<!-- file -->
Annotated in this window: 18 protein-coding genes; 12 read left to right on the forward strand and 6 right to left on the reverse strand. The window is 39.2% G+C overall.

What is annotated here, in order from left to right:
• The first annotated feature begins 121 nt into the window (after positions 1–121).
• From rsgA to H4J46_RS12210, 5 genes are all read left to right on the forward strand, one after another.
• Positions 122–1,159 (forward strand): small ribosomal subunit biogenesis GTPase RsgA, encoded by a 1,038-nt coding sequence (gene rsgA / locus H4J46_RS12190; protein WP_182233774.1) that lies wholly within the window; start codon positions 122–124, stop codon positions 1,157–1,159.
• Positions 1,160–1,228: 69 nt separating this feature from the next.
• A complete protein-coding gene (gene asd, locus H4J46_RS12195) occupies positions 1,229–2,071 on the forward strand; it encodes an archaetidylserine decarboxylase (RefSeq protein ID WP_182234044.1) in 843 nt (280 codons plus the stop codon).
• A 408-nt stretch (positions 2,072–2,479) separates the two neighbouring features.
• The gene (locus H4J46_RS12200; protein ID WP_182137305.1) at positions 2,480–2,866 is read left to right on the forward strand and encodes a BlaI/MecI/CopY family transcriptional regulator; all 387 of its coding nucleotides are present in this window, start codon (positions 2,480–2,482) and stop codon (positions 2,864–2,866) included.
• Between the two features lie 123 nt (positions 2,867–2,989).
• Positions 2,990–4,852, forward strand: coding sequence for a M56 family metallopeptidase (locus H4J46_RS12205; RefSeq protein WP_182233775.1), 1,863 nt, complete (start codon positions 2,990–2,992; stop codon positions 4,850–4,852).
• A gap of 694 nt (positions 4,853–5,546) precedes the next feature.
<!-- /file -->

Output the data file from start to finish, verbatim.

Annotated in this window: 18 protein-coding genes; 12 read left to right on the forward strand and 6 right to left on the reverse strand. The window is 39.2% G+C overall.

What is annotated here, in order from left to right:
• The first annotated feature begins 121 nt into the window (after positions 1–121).
• From rsgA to H4J46_RS12210, 5 genes are all read left to right on the forward strand, one after another.
• Positions 122–1,159 (forward strand): small ribosomal subunit biogenesis GTPase RsgA, encoded by a 1,038-nt coding sequence (gene rsgA / locus H4J46_RS12190; protein WP_182233774.1) that lies wholly within the window; start codon positions 122–124, stop codon positions 1,157–1,159.
• Positions 1,160–1,228: 69 nt separating this feature from the next.
• A complete protein-coding gene (gene asd, locus H4J46_RS12195) occupies positions 1,229–2,071 on the forward strand; it encodes an archaetidylserine decarboxylase (RefSeq protein ID WP_182234044.1) in 843 nt (280 codons plus the stop codon).
• A 408-nt stretch (positions 2,072–2,479) separates the two neighbouring features.
• The gene (locus H4J46_RS12200; protein ID WP_182137305.1) at positions 2,480–2,866 is read left to right on the forward strand and encodes a BlaI/MecI/CopY family transcriptional regulator; all 387 of its coding nucleotides are present in this window, start codon (positions 2,480–2,482) and stop codon (positions 2,864–2,866) included.
• Between the two features lie 123 nt (positions 2,867–2,989).
• Positions 2,990–4,852, forward strand: coding sequence for a M56 family metallopeptidase (locus H4J46_RS12205; RefSeq protein WP_182233775.1), 1,863 nt, complete (start codon positions 2,990–2,992; stop codon positions 4,850–4,852).
• A gap of 694 nt (positions 4,853–5,546) precedes the next feature.